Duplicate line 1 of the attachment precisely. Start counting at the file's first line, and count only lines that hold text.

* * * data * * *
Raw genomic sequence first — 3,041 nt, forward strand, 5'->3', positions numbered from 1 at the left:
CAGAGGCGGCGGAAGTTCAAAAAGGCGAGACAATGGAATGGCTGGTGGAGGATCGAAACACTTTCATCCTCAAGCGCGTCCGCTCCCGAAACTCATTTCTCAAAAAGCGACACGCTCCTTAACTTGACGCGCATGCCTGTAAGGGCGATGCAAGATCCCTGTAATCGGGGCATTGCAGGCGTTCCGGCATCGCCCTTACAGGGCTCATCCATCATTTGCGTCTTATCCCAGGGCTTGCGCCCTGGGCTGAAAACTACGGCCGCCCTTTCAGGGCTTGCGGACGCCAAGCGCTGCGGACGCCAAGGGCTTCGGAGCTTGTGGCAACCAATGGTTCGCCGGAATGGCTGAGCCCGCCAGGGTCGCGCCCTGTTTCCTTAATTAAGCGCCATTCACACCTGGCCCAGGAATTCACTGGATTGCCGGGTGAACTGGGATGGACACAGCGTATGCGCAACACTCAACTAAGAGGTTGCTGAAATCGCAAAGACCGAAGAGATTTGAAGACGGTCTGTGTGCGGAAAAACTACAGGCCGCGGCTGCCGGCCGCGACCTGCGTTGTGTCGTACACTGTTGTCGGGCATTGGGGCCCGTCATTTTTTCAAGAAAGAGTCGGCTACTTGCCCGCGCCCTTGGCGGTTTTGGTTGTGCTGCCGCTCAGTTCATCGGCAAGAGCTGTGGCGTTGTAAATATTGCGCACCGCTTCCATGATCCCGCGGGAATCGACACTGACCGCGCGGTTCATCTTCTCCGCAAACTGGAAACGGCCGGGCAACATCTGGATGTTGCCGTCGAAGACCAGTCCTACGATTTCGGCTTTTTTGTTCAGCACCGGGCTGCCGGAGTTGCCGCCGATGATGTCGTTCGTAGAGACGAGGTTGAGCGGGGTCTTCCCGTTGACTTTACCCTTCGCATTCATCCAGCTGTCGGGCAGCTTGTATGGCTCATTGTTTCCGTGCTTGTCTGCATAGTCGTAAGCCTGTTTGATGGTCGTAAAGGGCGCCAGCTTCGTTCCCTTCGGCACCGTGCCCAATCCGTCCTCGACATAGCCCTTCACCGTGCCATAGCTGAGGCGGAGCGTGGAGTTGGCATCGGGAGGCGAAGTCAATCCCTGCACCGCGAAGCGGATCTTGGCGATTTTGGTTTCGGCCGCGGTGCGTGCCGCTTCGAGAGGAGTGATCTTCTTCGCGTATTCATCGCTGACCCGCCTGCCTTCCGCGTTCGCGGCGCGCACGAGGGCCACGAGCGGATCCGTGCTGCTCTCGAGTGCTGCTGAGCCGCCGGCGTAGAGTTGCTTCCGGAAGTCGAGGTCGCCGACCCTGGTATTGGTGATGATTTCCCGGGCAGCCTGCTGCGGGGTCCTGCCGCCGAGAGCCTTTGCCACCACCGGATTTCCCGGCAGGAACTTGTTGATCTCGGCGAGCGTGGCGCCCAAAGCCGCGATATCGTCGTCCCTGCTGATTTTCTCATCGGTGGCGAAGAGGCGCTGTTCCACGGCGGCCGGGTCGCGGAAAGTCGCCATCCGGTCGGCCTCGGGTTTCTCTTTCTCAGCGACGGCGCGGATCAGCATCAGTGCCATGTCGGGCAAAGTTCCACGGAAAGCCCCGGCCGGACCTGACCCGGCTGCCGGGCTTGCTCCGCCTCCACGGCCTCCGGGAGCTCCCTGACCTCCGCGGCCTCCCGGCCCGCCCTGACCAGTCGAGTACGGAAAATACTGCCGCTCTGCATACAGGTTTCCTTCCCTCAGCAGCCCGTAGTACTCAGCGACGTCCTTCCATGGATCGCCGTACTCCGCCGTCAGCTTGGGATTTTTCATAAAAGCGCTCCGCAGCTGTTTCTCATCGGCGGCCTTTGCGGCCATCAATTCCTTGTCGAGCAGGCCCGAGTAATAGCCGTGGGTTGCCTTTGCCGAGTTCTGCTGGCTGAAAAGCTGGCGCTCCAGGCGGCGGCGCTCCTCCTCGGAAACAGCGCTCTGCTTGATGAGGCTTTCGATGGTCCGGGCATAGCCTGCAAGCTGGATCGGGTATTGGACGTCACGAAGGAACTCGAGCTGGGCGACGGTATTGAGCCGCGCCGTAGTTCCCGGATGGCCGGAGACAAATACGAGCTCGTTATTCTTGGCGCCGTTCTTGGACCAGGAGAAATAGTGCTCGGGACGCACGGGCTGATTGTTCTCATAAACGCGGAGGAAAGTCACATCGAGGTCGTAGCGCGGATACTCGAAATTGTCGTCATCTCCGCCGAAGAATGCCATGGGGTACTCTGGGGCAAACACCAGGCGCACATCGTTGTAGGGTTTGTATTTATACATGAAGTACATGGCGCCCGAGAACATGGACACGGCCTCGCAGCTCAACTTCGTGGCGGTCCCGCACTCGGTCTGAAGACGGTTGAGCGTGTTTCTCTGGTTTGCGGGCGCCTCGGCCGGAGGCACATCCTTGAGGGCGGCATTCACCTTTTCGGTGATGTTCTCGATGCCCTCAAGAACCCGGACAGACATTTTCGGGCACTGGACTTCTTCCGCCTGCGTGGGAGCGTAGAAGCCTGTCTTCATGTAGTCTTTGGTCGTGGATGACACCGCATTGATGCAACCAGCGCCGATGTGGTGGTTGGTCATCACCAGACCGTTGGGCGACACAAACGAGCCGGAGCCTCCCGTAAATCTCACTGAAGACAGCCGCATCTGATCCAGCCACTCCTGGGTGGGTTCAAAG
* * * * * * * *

Raw genomic sequence first — 3,041 nt, forward strand, 5'->3', positions numbered from 1 at the left: